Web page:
Here’s How To Make Your Own Ehomaki This Setsubun

Try Your Own Roll This Year For Good Luck

By Fiona Uyema
February 1, 2019
Food & Drink, In Season, Recipes

All you have to do is roll!

Setsubun is a fun Japanese festival typically celebrated on February 3rd, one day before the “official” beginning of spring.

I remember being curious to understand the rituals of this festival when I saw my Japanese neighbors throwing roasted beans outside their houses. My neighbor kindly explained to me that mamemaki (bean throwing) is a ritual that Japanese people do every year. Roasted soybeans are thrown out the door to chase away oni (demons) or a family member often dresses up as oni and gets roasted soybeans thrown at them!

Ehomaki (恵方巻き) is a long sushi roll with seven ingredients which is eaten whole on the evening of Setsubun. It is believed that following seven rules, among which to eat it in complete silence and in the correct direction for the year (this year it is east-north-east) while eating Ehomaki will bring you good luck. One of the rules is not to cut the roll, so it needs to be eaten whole. While you can buy Ehomaki at every store around Setsubun, you can also try making your own at home. The best thing is that you get to decide what goes inside — there are no rules! Here is my Ehomaki recipe.

Ingredients

*(Makes 2 long rolls)

  • Sushi rice (80g per roll)  *(See how to make your sushi rice below)
  • Nori (roasted seaweed sheets)
  • 100g cooked prawns
  • 100g smoked salmon
  • Ripened avocado, peeled and cut into thin strips (coat in fresh lemon juice to avoid browning) 
  • Ripened mango, peeled and cut into thin strips (You can replace with tamagoyaki, Japanese omelet, strips) 
  • Cucumber, remove seeds and cut into thin strips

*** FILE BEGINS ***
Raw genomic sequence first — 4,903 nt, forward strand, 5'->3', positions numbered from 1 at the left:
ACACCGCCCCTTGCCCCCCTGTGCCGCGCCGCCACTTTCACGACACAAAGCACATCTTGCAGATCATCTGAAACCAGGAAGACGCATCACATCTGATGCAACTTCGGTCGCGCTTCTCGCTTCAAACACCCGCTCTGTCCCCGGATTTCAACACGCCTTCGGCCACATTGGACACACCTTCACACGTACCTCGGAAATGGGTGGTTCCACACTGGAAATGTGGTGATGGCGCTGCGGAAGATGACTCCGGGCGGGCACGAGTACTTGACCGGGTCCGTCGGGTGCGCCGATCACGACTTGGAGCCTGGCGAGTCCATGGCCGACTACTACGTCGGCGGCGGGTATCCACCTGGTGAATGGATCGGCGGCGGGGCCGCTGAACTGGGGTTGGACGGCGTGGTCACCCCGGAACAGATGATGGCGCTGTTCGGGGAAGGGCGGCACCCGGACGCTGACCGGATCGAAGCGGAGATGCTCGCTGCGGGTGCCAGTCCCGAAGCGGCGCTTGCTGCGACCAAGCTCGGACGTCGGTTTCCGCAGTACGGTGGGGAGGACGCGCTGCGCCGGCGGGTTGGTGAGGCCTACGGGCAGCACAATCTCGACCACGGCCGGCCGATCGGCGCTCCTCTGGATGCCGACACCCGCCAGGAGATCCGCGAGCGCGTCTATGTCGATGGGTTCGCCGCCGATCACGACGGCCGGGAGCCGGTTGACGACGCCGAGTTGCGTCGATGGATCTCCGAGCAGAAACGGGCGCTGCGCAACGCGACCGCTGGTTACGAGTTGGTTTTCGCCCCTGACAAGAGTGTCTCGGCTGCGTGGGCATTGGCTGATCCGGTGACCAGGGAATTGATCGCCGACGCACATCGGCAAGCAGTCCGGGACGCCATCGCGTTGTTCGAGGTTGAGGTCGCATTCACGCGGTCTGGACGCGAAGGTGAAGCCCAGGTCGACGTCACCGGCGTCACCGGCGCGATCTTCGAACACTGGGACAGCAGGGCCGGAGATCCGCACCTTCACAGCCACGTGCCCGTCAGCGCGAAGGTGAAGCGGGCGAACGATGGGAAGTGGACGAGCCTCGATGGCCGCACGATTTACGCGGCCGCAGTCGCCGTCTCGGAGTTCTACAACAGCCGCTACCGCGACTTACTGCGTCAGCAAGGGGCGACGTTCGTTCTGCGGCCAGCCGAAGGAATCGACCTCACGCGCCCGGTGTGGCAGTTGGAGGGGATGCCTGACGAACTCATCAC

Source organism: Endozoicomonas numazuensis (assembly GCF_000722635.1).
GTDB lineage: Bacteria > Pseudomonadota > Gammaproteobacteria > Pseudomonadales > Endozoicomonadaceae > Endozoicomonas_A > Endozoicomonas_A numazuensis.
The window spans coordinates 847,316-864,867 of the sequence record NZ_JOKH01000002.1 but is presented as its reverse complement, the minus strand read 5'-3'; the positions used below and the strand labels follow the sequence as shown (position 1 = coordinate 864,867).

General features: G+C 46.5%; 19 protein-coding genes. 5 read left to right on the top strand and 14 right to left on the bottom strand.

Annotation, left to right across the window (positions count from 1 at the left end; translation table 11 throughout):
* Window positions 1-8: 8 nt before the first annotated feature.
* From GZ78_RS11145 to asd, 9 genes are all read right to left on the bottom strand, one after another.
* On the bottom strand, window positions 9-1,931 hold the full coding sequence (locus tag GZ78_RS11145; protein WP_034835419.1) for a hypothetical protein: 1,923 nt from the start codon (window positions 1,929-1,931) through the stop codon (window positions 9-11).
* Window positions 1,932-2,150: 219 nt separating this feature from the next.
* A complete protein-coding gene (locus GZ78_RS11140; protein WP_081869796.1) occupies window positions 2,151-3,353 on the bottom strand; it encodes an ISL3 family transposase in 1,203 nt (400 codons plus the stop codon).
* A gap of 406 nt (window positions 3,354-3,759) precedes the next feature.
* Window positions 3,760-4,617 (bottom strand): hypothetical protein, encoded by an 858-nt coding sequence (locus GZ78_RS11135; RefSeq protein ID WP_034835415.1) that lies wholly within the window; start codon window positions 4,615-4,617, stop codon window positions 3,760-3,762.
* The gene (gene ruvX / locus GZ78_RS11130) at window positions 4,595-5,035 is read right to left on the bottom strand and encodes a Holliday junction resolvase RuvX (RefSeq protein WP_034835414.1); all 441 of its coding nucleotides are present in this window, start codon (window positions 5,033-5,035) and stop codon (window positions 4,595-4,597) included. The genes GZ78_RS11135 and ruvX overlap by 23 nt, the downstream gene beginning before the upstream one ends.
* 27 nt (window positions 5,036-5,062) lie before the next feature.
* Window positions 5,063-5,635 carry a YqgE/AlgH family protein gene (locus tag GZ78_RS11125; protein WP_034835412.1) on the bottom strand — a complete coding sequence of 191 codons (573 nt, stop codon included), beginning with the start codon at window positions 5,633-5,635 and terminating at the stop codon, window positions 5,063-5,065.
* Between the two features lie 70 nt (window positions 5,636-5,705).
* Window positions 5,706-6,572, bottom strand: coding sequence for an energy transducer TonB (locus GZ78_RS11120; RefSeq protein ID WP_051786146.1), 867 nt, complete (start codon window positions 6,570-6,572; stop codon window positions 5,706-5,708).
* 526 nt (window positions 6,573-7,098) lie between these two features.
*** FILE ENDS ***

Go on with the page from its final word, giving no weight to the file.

• Pickled ginger
  • Lettuce leaves
  • Water bowl, damp clean cloth and sushi mat

Instructions

  1. Place the seaweed sheet (nori) shiny-side down with the lines in the nori running vertical on a sushi mat.
  2. Dip your fingertips in the water bowl and shake off any excess water.
  3. Take a large spoonful of rice and using your fingertips gently spread the rice over the nori sheet trying not to press on the rice too hard.
  4. Spread the rice to the edges of the nori and leave a gap at the top of the seaweed.
  5. Place the seven ingredients in a straight line on the nori sheet. Hold the nearest end of the mat with your index fingers and thumbs. Use the rest of your fingers to hold the ingredients in place. Roll the mat forward to bring the nori and rice wrap around the fillings. Press down firmly but gently to create a roll shape. 
  6. To finish the complete roll, pull the end of the mat with one hand and continue to push the roll forward with the other hand. 

How to make sushi rice

1. Wash and cook white rice using an electric rice cooker or a pot

2. Prepare a homemade sushi rice seasoning (awase-zu)

  • Pour 100ml of rice vinegar (米酢, komezu) and 2 tablespoons of sugar into a non-aluminum saucepan
  • Heat until the sugar is dissolved and then add half a teaspoon of salt
  • Set aside and allow to cool

3. Mix the sushi rice seasoning with the cooked rice

  • Transfer the hot cooked rice to a shallow non-metallic baking tray (with a wide flat base) using a rice spatula or wooden spoon.
  • Sprinkle 100ml of the sushi rice seasoning evenly over the rice and then gently turn and fold the rice with the spatula (try not to break or mash the rice grains).
  • At the same time, fan the rice with a piece of cardboard or uchiwa (paper fan) to help cool the rice to room temperature and absorb the excess sushi rice seasoning.
  • Try to use the rice as soon as possible and avoid putting in the fridge as this will harden the rice. You can cover the rice with a damp tea towel for a few hours if necessary.

Note that you will have to use Japanese short grain rice to make sushi. You can use bottled sushi vinegar instead of making your own. I prefer to make my own as I can control the amount of sugar and salt that I add to the sushi vinegar. Sushi is best served at room temperature.

Happy Setsubun!

 

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